As time goes on, more of the players featured in the 1973 Topps set are going to pass away. It's a sad fact of life, but it's something that happens to every one of us. One player passed away on December 2nd:
Card #115 -- Ron Santo, Chicago Cubs
Time has been good to Ron Santo. Though not given a lot of attention for Hall of Fame balloting when he was initially eligible, his career has been given added attention over the years to have him considered one of those players who are definitely on the bubble. Such is the benefit of endearing yourself to the Wrigley faithful over the course of nearly 50 years.
While detractors say his career was far too short, Santo hid the fact that he was fighting type 1 diabetes during his playing days. In the 1960s, having a medical condition was seen in a much different light and methods of controlling glucose and insulin levels were rather primitive. Despite his health issues, he managed to become one of the premier 3rd basemen of the 1960s. Unfortunately, he played for a team that didn't get much opportunity for postseason glory, which hurt him.
1973 was Santo's last season with the Cubs as they slowly dismantled the team that almost won the division in 1969. He would be the first player to use the "5 and 10" rule given to players as part of the deal that stopped a player strike from '72 and allowed players who had spent 10 years in the majors (or 5 with their current team) to veto a proposed trade. The Cubs were planning on sending him to the Angels, but Santo didn't want to play on the West Coast. Instead, they sent him to the White Sox and let him remain in Chicago. After spending '74 on the Southside, Santo retired.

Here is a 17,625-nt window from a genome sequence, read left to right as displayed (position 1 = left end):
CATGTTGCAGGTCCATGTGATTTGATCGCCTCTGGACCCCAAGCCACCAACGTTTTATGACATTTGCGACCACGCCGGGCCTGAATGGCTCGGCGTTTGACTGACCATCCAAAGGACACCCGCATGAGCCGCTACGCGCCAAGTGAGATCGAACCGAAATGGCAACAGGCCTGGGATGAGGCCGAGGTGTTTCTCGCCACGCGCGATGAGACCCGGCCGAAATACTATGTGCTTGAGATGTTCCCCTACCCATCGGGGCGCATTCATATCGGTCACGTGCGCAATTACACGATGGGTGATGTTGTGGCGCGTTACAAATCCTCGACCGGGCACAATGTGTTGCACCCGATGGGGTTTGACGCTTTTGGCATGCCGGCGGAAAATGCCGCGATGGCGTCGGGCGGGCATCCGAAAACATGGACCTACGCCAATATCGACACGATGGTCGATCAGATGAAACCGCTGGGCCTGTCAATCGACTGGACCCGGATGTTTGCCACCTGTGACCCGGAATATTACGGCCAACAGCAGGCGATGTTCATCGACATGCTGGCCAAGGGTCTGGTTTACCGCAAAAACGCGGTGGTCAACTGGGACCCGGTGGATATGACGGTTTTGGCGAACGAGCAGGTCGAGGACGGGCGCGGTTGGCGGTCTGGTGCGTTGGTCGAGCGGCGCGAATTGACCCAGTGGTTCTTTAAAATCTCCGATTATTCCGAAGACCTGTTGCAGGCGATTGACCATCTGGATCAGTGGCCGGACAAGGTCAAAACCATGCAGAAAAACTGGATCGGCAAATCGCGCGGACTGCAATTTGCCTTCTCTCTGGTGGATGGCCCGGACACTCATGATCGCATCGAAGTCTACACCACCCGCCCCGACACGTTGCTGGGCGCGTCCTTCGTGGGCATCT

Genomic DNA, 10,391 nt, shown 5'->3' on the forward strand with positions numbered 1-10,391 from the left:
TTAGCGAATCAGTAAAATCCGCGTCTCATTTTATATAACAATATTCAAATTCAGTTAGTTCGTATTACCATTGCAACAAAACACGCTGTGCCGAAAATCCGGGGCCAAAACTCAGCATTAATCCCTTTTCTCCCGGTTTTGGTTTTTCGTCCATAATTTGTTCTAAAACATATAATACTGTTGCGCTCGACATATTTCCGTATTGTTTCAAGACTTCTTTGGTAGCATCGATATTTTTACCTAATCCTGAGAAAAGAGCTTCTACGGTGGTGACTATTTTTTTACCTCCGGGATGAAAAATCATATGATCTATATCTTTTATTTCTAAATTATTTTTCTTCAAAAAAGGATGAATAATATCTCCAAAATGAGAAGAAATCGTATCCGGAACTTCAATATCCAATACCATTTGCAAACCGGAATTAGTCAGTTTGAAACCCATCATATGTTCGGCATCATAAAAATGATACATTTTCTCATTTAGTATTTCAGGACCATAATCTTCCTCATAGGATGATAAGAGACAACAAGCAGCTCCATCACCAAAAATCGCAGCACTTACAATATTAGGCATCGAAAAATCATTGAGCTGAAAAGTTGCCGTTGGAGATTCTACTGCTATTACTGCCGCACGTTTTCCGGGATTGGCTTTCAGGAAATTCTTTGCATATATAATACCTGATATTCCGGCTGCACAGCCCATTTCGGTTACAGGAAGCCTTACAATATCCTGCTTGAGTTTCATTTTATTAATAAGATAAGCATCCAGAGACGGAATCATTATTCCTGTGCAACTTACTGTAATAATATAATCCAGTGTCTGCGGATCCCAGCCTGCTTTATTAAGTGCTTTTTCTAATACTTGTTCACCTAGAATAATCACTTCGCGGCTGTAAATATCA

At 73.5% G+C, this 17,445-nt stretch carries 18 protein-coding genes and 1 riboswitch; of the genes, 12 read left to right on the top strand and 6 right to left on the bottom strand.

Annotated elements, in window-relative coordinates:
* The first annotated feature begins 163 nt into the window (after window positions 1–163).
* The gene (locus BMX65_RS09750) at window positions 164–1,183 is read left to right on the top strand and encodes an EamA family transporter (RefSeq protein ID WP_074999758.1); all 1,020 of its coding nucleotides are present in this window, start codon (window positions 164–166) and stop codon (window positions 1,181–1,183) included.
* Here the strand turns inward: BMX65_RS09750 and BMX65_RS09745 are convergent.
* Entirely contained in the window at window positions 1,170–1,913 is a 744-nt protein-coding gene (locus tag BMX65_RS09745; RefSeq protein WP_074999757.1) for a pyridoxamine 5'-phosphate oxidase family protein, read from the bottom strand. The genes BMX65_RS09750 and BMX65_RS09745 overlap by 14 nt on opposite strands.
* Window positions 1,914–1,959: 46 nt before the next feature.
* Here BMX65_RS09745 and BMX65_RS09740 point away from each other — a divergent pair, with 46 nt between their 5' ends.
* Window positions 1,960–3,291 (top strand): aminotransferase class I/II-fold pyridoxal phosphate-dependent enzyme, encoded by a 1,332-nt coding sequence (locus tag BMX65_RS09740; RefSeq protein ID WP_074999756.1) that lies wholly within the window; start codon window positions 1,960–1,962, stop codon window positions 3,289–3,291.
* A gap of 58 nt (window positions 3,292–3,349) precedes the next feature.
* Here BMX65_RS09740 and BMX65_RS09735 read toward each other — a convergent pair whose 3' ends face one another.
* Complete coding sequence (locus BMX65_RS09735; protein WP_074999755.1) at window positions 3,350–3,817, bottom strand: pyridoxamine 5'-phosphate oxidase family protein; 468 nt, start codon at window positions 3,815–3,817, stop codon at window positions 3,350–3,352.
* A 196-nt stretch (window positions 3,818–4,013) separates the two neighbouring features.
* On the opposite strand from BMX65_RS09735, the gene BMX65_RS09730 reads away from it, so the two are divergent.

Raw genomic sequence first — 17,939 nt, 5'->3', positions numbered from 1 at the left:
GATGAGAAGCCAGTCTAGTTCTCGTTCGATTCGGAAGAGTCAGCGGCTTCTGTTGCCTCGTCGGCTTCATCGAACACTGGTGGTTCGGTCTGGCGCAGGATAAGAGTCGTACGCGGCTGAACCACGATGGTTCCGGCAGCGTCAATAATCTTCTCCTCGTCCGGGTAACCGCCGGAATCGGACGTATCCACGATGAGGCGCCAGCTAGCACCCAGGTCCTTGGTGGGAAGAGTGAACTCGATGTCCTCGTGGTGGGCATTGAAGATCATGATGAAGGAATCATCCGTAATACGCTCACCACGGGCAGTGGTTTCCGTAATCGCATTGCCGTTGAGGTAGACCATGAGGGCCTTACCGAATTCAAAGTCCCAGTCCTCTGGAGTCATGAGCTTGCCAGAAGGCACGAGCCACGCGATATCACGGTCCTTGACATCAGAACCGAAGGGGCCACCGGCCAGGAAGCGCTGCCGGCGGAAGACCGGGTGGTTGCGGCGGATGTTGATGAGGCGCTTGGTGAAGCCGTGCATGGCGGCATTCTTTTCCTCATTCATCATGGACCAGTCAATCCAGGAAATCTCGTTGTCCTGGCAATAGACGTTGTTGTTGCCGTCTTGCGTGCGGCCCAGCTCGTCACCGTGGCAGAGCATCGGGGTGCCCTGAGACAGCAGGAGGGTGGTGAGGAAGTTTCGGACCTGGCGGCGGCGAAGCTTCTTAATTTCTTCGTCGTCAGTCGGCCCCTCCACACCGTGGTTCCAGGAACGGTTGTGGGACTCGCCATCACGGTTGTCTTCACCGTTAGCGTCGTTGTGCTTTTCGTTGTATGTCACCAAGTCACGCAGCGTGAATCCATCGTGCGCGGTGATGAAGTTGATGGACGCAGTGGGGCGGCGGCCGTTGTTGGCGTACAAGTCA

He would go on to become a broadcaster noted for his enthusiasm. While many announcers feel they need to put on a front and drop any slight traces of favoritism, Santo was unabashed in his loyalties to his former team. While he was known to cheer at the Cubs' highlights, he was just as quick to criticize their lowlights as well. This only endeared him to the fans.
So, will Ron Santo be elected to the Hall of Fame now that he won't be around to see his plaque? Time will tell. However, being a long-time broadcaster (and a definite booster) for one's previous team certainly helped Phil Rizzuto get inducted 38 years after he retired, so there's hope for Santo's fans.
(Update: Santo did get called to Cooperstown. It was announced on December 5, 2011 that he was elected into the Hall of Fame's 2012 class through its Veteran's Committee.)
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